White Rock’s playhouse comes alive for ‘Music from the Coast’ concerts

WHITE ROCK – There’s a new sound coming out of White Rock’s Coast Capital Playhouse, and it’s not just a revamped show tune.

White Rock Players’ Club has teamed up with Alive Drive Interactive (ADI), an interactive media technology company spearheaded by veteran audio engineer Peter Young, to bring a broadcasted music series to the city, while utilizing the Johnston Road venue for a purpose other than live theatre.

The series, called Music from the Coast, would be recorded using ADI’s Hubcast, a mobile broadcast facility equipped for recording, webcasting and content distribution.

“Music from the Coast is a series of music concerts that we’re going to package for a TV show,” said Young, seated in the empty auditorium of the playhouse.

“It’s a music series that gauges across a whole bunch of different genres, so it’s not just a country show, it’s not just a rock show.”

Filmed during the theatre’s “dark days” – a day the playhouse isn’t being used for theatre productions – Young records and packages the concert to be viewed through the Hubcast. The public can purchase tickets to the live show and be part of the audience, while others can enjoy the show on a subscriptionbasis via the Internet. A live image of White Rock’s pier plays in the background of the small theatre, giving the illusion that you’re watching a show on the beach.

Young, who’s extensive musical history includes sound-engineering Nickelback’s Live at Home DVD, Joe Satriani’s Live at the Grove and Megadeth’s That One Night: Live in Buenos Aires, wants to see the thriving White Rock arts and music community get recognized. With his audio engineering and video background, as well as his invested interest in the White Rock community, he’s just the person to do it.

“The whole idea of what we’re doing is to bring more awareness to the facility, bring more entertainment to the Peninsula and capture it where we can actually showcase White Rock from a tourist’s standpoint,” Young said.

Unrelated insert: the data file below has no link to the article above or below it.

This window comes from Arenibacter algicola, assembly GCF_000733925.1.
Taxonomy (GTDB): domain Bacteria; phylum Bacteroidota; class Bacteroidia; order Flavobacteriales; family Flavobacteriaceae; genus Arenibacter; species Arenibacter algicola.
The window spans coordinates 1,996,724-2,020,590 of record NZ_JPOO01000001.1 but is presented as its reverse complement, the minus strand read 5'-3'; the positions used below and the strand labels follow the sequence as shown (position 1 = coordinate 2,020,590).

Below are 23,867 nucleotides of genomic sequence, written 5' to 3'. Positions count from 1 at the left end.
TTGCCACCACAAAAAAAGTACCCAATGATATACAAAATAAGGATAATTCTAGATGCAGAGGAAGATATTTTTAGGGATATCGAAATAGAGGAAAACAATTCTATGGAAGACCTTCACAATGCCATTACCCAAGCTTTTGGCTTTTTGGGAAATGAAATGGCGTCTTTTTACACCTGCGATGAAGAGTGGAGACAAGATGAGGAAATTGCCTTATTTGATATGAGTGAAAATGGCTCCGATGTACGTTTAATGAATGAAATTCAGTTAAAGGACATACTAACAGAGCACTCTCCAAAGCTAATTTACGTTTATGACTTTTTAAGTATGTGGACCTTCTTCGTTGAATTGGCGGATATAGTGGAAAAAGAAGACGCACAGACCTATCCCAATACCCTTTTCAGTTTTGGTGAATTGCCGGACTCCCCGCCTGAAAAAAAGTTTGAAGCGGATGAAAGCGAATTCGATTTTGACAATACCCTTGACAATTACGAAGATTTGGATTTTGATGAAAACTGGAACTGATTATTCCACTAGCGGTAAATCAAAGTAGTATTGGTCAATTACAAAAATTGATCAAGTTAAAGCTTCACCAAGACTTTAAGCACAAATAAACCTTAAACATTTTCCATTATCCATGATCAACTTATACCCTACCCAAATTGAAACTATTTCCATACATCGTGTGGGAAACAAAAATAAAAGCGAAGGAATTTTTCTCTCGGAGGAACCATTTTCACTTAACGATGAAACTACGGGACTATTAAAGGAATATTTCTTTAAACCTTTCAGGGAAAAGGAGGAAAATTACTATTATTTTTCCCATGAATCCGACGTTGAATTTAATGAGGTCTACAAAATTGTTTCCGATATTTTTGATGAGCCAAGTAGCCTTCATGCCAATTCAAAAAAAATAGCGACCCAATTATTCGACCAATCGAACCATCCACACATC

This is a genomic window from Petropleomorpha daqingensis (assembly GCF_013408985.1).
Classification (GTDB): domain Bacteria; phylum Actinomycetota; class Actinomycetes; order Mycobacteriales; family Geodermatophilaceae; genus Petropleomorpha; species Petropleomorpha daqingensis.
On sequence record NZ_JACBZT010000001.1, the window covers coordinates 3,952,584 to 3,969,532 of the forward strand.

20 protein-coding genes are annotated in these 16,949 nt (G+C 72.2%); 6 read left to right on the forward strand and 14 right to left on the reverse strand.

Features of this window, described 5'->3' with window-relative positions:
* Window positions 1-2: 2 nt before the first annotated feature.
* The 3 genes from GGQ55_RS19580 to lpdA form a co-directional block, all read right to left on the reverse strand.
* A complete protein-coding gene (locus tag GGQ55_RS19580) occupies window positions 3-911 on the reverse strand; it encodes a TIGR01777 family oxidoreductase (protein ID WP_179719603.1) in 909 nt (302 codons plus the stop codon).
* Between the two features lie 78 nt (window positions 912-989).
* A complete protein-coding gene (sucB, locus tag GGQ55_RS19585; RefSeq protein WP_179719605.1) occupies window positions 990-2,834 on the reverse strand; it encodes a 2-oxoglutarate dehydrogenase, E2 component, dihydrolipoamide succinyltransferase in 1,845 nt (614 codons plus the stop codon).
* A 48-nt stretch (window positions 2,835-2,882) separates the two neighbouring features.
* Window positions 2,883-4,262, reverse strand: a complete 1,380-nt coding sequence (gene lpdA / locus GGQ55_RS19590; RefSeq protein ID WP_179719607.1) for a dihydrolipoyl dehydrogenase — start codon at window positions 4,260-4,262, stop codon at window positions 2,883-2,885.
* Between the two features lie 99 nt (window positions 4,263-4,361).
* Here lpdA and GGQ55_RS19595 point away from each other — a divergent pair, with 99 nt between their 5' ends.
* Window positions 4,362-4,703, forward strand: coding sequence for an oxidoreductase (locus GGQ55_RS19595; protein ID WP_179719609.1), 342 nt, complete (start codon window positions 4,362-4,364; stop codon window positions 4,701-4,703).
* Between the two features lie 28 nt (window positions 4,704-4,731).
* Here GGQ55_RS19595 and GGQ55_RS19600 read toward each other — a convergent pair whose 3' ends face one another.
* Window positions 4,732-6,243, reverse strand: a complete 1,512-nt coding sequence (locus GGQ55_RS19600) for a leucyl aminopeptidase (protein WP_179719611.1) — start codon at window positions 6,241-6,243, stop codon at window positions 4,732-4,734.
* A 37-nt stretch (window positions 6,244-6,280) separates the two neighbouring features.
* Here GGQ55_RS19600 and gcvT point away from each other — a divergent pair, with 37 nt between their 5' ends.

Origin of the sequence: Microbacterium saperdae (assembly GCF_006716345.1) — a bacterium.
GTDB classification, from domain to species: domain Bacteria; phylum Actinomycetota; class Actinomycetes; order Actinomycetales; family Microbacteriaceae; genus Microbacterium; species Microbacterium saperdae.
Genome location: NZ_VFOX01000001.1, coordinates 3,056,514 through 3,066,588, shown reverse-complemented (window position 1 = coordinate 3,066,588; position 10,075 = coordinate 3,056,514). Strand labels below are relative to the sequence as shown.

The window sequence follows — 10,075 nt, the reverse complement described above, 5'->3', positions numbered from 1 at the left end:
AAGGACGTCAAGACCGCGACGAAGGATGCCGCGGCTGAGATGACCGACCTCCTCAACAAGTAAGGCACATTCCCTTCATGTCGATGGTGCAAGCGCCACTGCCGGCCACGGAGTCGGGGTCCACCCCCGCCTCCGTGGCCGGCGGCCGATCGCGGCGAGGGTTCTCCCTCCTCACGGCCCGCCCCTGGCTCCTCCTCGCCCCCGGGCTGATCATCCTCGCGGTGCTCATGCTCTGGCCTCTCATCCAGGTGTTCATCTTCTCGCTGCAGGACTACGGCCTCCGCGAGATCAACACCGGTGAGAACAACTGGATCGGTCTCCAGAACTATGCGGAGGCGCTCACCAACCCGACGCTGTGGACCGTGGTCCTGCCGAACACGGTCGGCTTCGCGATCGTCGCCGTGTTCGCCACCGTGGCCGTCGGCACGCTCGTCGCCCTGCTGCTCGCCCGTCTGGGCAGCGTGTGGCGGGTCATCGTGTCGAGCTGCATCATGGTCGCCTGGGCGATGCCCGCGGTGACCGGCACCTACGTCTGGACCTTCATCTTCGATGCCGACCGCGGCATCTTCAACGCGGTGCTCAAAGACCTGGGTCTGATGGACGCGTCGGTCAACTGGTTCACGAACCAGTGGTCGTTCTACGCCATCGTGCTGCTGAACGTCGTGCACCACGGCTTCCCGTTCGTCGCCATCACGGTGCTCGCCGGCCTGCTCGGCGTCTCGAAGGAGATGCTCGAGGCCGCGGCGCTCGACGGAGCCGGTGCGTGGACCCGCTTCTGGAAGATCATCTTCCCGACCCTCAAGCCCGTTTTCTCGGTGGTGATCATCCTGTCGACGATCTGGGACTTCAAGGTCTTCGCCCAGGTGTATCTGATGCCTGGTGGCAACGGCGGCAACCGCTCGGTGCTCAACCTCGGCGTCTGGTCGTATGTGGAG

The first Music from the Coast episode featured musician Russell deCarle, known for fronting Canadian country group Prairie Oyster, which can be seen on Music from the Coast’s new website (Musicfromthecoast. com). The concert was recorded June 9 at the playhouse, on the set of the theatrical production Barefoot in the Park, which closed last Saturday night (June 21).

One of the most important features of the concert series, Young says, is that ADI and the players’ club will partner with a non-profit organization for each show.

“Every show that we do, we tie it to a nonprofit,” he said. “The tickets pay for the cost of filming, plus honorariums for the bands, then a percentage goes to the related charity.”

Young expects to see the pilot series wrapped up by the end of the summer, with hopes that a sponsor and a network will take on the show for more episodes.

“We can be an asset to the city and turn White Rock, not only to be a destination because of the great scenery but because of the amazing fine arts and music that come out of this place. It’s a great place to discover music,” Young said. “It just needs to get out there to the world.”

The second episode of the concert series, “100 Days of Swing,” was held on Monday, June 23, featuring The Other Big Band and Vancouver Groove Orchestra at Coast Capital Playhouse, 1532 Johnston Rd. The show was presented by Semiahmoo Music Society.